By Tyson Thorne

June 19, 2014

StoningStephen large

We last left Stephen about to give his defense in Acts chapter 7, but instead of a legal defense he gave a defense of his faith. It’s unclear if Stephen knew he had been trapped by the traditional Jewish leadership, either way you have to admire his priorities. Instead of trying to get off the hook he instead takes the opportunity to tell the establishment just where they have gone wrong and challenged them to accept Jesus as their Messiah. He threw all caution to the wind and made Jesus the center of his speech, just as he did with his life.

“Provocative” doesn’t even begin to describe Stephen’s speech. He informed the Temple rulers they were unworthy of salvation because of the way they treated the prophets of old (Joseph, Moses, Elijah, Jeremiah and many others) and most recently the Savior Jesus Himself. He ridiculed the fact they worshiped God in the temple but not in their hearts; after all, “God does not live in houses made by men” (7.48). He concluded his message by calling them traitorous murderers. Shortly after his speech, the Jewish leadership proved him right and executed him by stoning.

Forgive me for detailing a practice you might already understand, but a friend of mine once revealed his Biblical illiteracy when he told me that he thought the practice of “stoning” was forcing someone to get so high on drugs that they died. That is not stoning. Instead, stoning is a form of execution where a crowd of people throw stones at the accused until they succumb to their injuries and die. It is torturous and cruel, yet from a legal standpoint it has the advantage that no one knows just whose stone struck the deathblow. Stoning is still legally practiced in Afghanistan, Indonesia, Iraq, Mauritania, Nigeria, Pakistan, Saudi Arabia, Somalia, Sudan and Yemen.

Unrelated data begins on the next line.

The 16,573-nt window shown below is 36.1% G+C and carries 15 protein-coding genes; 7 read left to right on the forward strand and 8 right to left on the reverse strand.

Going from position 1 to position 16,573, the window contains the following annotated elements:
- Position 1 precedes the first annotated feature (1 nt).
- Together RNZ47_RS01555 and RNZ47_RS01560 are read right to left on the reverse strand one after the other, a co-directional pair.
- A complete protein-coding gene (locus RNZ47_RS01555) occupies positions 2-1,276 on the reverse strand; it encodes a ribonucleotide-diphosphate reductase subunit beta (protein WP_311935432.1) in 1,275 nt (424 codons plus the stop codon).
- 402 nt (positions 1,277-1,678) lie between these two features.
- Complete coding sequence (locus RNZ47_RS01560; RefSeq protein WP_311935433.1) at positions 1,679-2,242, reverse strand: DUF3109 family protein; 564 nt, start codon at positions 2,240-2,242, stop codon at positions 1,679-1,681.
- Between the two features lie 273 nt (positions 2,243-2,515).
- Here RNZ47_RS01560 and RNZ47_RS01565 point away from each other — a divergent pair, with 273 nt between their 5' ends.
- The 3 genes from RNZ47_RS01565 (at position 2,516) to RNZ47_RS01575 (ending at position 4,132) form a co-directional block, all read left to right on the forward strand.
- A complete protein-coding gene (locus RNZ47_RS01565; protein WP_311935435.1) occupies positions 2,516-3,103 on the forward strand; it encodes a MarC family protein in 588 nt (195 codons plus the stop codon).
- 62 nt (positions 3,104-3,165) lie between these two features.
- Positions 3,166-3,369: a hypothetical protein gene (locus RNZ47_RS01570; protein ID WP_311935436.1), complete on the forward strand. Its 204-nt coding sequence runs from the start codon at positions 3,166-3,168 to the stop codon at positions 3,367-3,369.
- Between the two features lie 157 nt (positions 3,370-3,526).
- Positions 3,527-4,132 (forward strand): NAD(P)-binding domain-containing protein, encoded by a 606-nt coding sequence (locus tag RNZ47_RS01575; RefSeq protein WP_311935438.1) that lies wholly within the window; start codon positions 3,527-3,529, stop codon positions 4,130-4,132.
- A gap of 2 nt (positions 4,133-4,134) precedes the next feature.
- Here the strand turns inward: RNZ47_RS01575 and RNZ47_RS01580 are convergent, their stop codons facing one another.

The Bible does not give details about the practice of stoning. Traditionally, however, the condemned is secured in some way, either to a pole or buried – up to the waist in the case of men and up to the chest for women. Once immobilized the crowd gathers jagged rocks and throw them as hard and fast as they are capable at the accused.

Some have argued that the execution was illegal because the Roman’s didn’t extend to the Jews the right of Capital Punishment. This is only partly true. A Roman citizen was required to have a Roman trial and, if found guilty, a Roman execution. Also, if the perpetrator was accused of breaking a Roman law it was guaranteed the Romans would be in charge of prosecution. The Roman’s did, however, extend the right to the Jews to discipline their own people in matters of Jewish faith and law. There is no indication one way or the other about Stephen’s citizenship, therefore as long as he was not a Roman the trial and execution was legal.

On that day, we are told in chapter eight, a great persecution broke out against the church. The Jews followed their leaders’ example, and began to excommunicate, and sometime execute, their Christian relatives. But the story does not end on this bleak note. Godly men buried Stephen, and the other apostles continued to preach boldly and in great power the message of the resurrected Messiah. Israel would never be the same. And neither are we the same since Christ entered our lives.

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